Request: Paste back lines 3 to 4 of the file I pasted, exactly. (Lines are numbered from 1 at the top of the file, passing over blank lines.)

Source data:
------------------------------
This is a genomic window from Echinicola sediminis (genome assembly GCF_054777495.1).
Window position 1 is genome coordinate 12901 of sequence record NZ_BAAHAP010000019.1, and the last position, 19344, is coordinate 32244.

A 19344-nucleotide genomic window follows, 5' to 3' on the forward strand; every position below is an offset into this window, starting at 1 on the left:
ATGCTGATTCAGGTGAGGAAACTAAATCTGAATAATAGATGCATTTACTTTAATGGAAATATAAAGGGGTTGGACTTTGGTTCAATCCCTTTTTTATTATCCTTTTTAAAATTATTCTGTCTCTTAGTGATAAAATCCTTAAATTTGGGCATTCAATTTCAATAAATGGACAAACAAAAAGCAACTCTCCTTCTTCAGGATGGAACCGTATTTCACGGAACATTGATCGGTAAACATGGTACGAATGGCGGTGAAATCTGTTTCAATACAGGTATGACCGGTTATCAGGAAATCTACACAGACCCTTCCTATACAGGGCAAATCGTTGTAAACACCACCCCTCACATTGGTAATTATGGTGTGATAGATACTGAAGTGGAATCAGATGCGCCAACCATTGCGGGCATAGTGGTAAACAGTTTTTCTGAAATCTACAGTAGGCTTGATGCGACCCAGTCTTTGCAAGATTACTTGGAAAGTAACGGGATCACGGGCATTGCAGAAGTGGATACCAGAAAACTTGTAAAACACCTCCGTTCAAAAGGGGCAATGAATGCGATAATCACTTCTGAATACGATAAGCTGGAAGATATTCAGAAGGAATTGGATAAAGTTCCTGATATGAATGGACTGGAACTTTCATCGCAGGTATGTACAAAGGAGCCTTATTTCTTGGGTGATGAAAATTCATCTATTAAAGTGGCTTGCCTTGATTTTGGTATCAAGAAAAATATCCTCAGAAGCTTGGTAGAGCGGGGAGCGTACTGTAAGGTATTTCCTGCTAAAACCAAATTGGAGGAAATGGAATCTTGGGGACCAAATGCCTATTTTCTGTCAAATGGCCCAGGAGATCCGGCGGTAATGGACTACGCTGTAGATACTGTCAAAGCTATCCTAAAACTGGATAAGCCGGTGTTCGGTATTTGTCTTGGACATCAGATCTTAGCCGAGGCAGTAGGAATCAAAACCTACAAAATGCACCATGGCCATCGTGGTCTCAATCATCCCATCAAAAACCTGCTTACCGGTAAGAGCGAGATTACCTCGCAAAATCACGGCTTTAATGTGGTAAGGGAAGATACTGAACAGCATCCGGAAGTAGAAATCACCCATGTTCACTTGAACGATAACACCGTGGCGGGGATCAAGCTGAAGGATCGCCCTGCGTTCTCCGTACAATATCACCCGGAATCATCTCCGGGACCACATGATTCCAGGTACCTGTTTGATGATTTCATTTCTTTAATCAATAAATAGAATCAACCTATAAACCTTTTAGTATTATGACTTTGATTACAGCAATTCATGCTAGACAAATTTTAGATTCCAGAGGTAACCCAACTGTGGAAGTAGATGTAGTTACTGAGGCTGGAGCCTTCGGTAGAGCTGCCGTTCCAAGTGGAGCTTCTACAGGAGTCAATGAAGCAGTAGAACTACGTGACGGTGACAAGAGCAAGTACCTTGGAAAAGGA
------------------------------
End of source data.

A 19344-nucleotide genomic window follows, 5' to 3' on the forward strand; every position below is an offset into this window, starting at 1 on the left:
ATGCTGATTCAGGTGAGGAAACTAAATCTGAATAATAGATGCATTTACTTTAATGGAAATATAAAGGGGTTGGACTTTGGTTCAATCCCTTTTTTATTATCCTTTTTAAAATTATTCTGTCTCTTAGTGATAAAATCCTTAAATTTGGGCATTCAATTTCAATAAATGGACAAACAAAAAGCAACTCTCCTTCTTCAGGATGGAACCGTATTTCACGGAACATTGATCGGTAAACATGGTACGAATGGCGGTGAAATCTGTTTCAATACAGGTATGACCGGTTATCAGGAAATCTACACAGACCCTTCCTATACAGGGCAAATCGTTGTAAACACCACCCCTCACATTGGTAATTATGGTGTGATAGATACTGAAGTGGAATCAGATGCGCCAACCATTGCGGGCATAGTGGTAAACAGTTTTTCTGAAATCTACAGTAGGCTTGATGCGACCCAGTCTTTGCAAGATTACTTGGAAAGTAACGGGATCACGGGCATTGCAGAAGTGGATACCAGAAAACTTGTAAAACACCTCCGTTCAAAAGGGGCAATGAATGCGATAATCACTTCTGAATACGATAAGCTGGAAGATATTCAGAAGGAATTGGATAAAGTTCCTGATATGAATGGACTGGAACTTTCATCGCAGGTATGTACAAAGGAGCCTTATTTCTTGGGTGATGAAAATTCATCTATTAAAGTGGCTTGCCTTGATTTTGGTATCAAGAAAAATATCCTCAGAAGCTTGGTAGAGCGGGGAGCGTACTGTAAGGTATTTCCTGCTAAAACCAAATTGGAGGAAATGGAATCTTGGGGACCAAATGCCTATTTTCTGTCAAATGGCCCAGGAGATCCGGCGGTAATGGACTACGCTGTAGATACTGTCAAAGCTATCCTAAAACTGGATAAGCCGGTGTTCGGTATTTGTCTTGGACATCAGATCTTAGCCGAGGCAGTAGGAATCAAAACCTACAAAATGCACCATGGCCATCGTGGTCTCAATCATCCCATCAAAAACCTGCTTACCGGTAAGAGCGAGATTACCTCGCAAAATCACGGCTTTAATGTGGTAAGGGAAGATACTGAACAGCATCCGGAAGTAGAAATCACCCATGTTCACTTGAACGATAACACCGTGGCGGGGATCAAGCTGAAGGATCGCCCTGCGTTCTCCGTACAATATCACCCGGAATCATCTCCGGGACCACATGATTCCAGGTACCTGTTTGATGATTTCATTTCTTTAATCAATAAATAGAATCAACCTATAAACCTTTTAGTATTATGACTTTGATTACAGCAATTCATGCTAGACAAATTTTAGATTCCAGAGGTAACCCAACTGTGGAAGTAGATGTAGTTACTGAGGCTGGAGCCTTCGGTAGAGCTGCCGTTCCAAGTGGAGCTTCTACAGGAGTCAATGAAGCAGTAGAACTACGTGACGGTGACAAGAGCAAGTACCTTGGAAAAGGA